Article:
Internal displacement situations are diverse, challenging, complex and often evolving over time. As the Danish Ambassador Morten Jespersen noted in his opening remarks to JIPS’ 2019 annual event, there are no quick fixes and humanitarian responses alone will not fully address the phenomenon. One thing that is certainly needed is quality data for sound strategic and programmatic decision-making.
Recognising the growing significance and increased scrutiny within the sector on data, Ambassador Jespersen pointed towards the need for our joint efforts to improve standards, capacity and practice in this regard. Accordingly, this year’s JIPS annual event was dedicated to the topic of advancing profiling practice for improved evidence on forced displacement, in order to contribute to this discussion within the wider humanitarian and development community.
Co-chaired by the Permanent Mission of Denmark to the UN in Geneva, and held on the side-lines of the 2019 Humanitarian Networks and Partnerships Week (HNPW), the event included an expert panel composed of Cecilia Jimenez-Damary (Special Rapporteur on the human rights of IDPs), Filiep Decorte (Deputy Director, UN-Habitat New York), Ramesh Rajasingham (Director of the Coordination Division, OCHA), and Bina Desai (Head of the Policy and Research Department, IDMC) to discuss progress made in key areas to explore new approaches, including:
Natalia Baal, JIPS’ Coordinator, also took the opportunity to share achievements in relation to our three strategic goals one year into the implementation of our strategy 2018-2020, and to receive input from participants to further shape our plans for the year ahead. The article hereafter zooms in on the panel discussion. However, if you’re interested in reading more about our highlights from 2018 and our plans for 2019, please check out Natalia’s presentation available here.
This was reinstated by many high-level initiatives and policy processes in recent years, not least the Global Compact on Refugees, the Global Compact on Safe, Orderly and Regular Migration, the recent World Data Forum, but also the soon-to-come OECD DAC guidelines. As Ambassador Jespersen pointed out in his opening remarks:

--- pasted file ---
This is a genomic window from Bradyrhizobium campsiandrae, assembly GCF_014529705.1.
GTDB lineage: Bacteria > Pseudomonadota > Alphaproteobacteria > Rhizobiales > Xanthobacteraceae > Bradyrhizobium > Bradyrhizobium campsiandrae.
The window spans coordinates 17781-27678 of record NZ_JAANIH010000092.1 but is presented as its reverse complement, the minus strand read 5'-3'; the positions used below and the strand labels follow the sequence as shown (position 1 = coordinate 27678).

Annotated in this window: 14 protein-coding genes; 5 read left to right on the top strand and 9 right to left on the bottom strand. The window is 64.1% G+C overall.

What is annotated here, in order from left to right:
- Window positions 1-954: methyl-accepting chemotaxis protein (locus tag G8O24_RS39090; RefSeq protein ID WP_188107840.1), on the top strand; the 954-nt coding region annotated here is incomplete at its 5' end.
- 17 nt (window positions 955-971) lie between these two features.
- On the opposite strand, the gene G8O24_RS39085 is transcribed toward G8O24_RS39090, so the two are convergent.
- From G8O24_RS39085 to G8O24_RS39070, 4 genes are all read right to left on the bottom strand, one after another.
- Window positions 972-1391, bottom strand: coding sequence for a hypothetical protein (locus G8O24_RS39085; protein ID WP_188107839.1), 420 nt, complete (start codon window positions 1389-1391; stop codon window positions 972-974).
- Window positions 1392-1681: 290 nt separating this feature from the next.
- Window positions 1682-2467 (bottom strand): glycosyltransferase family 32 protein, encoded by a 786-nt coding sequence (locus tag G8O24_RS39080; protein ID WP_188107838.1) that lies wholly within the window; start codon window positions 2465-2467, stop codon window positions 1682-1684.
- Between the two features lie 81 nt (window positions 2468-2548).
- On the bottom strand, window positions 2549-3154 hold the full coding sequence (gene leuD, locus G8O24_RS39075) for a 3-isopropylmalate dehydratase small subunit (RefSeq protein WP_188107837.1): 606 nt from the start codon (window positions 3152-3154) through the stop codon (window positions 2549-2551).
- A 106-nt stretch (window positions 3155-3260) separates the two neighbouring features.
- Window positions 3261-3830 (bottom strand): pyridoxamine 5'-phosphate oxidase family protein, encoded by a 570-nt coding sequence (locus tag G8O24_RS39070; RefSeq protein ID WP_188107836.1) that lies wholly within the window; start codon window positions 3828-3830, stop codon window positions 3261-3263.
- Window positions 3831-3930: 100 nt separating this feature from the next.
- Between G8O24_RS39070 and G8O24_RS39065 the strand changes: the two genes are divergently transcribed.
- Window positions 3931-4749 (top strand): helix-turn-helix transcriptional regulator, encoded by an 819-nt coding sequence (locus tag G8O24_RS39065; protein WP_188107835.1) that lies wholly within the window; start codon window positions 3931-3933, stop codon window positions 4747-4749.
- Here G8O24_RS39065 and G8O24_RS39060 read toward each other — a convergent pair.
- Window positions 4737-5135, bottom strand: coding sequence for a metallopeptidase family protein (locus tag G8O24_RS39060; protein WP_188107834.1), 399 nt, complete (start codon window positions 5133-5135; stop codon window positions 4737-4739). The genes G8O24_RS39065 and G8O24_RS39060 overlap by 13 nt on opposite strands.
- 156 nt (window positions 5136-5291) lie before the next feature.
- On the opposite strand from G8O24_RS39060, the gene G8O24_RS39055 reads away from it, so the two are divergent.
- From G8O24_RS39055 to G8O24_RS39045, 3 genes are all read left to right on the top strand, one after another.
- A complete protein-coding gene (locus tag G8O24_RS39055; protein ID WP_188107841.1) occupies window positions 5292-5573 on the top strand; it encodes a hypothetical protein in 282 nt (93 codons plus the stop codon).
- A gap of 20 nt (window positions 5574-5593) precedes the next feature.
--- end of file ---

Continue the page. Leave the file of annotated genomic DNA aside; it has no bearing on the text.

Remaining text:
“Good data matters in both refugee and IDP contexts as a solid evidence base is the prerequisite for […] bridging the humanitarian-development-peace nexus and to create more coherent, joined-up and long-term programming with the overall focus of leaving no one behind.”
Denmark, the Ambassador further emphasised, has made a strong commitment in this regard, including their long-term support to JIPS, in addition to other initiatives including UNHCR’s Data Service, the Mixed Migration Centre, and the newly established World Bank – UNHCR Joint Data Centre.
He encouraged like-minded donors to join in support for JIPS’ work and welcomed JIPS’ contribution, in particular mentioning that “the work of the inter-agency technical support service which enjoys high credibility due to its professional and collaborative nature is paramount”. This is showcased, among others, in the following four areas of JIPS’ exploratory work:
IDPs and their host communities are not “mere recipients of humanitarian and development aid”. For Cecilia Jimenez-Damary, “[affected communities] have a fundamental role to play in understanding and effectively responding to displacement contexts”, and this is a priority topic of both the mandate and the Plan of Action marking 20 years of the Guiding Principles on Internal Displacement (GP20).
Drawing on experiences from JIPS’ work, Cecilia Jimenez-Damary highlighted the benefits of proactively involving IDPs and their host communities in profiling: from tailored data obtained with the help of IDPs in Sudan to set priorities in the early stages of the exercise, to the advantages of consulting communities at the dissemination stage of profiling, as was done in Myanmar. In particular, on the anniversary of the Convention of the Rights of the Child, she highlighted the importance of community engagement with children and youth, which can enhance analysis and improve targeted programming, citing the case of Honduras as an example.
“If we are to ensure that our commitments to making evidence-informed decisions are translated into concrete measures, including the voices of IDPs as effectively as possible in shaping data collection and analysis is fundamental.”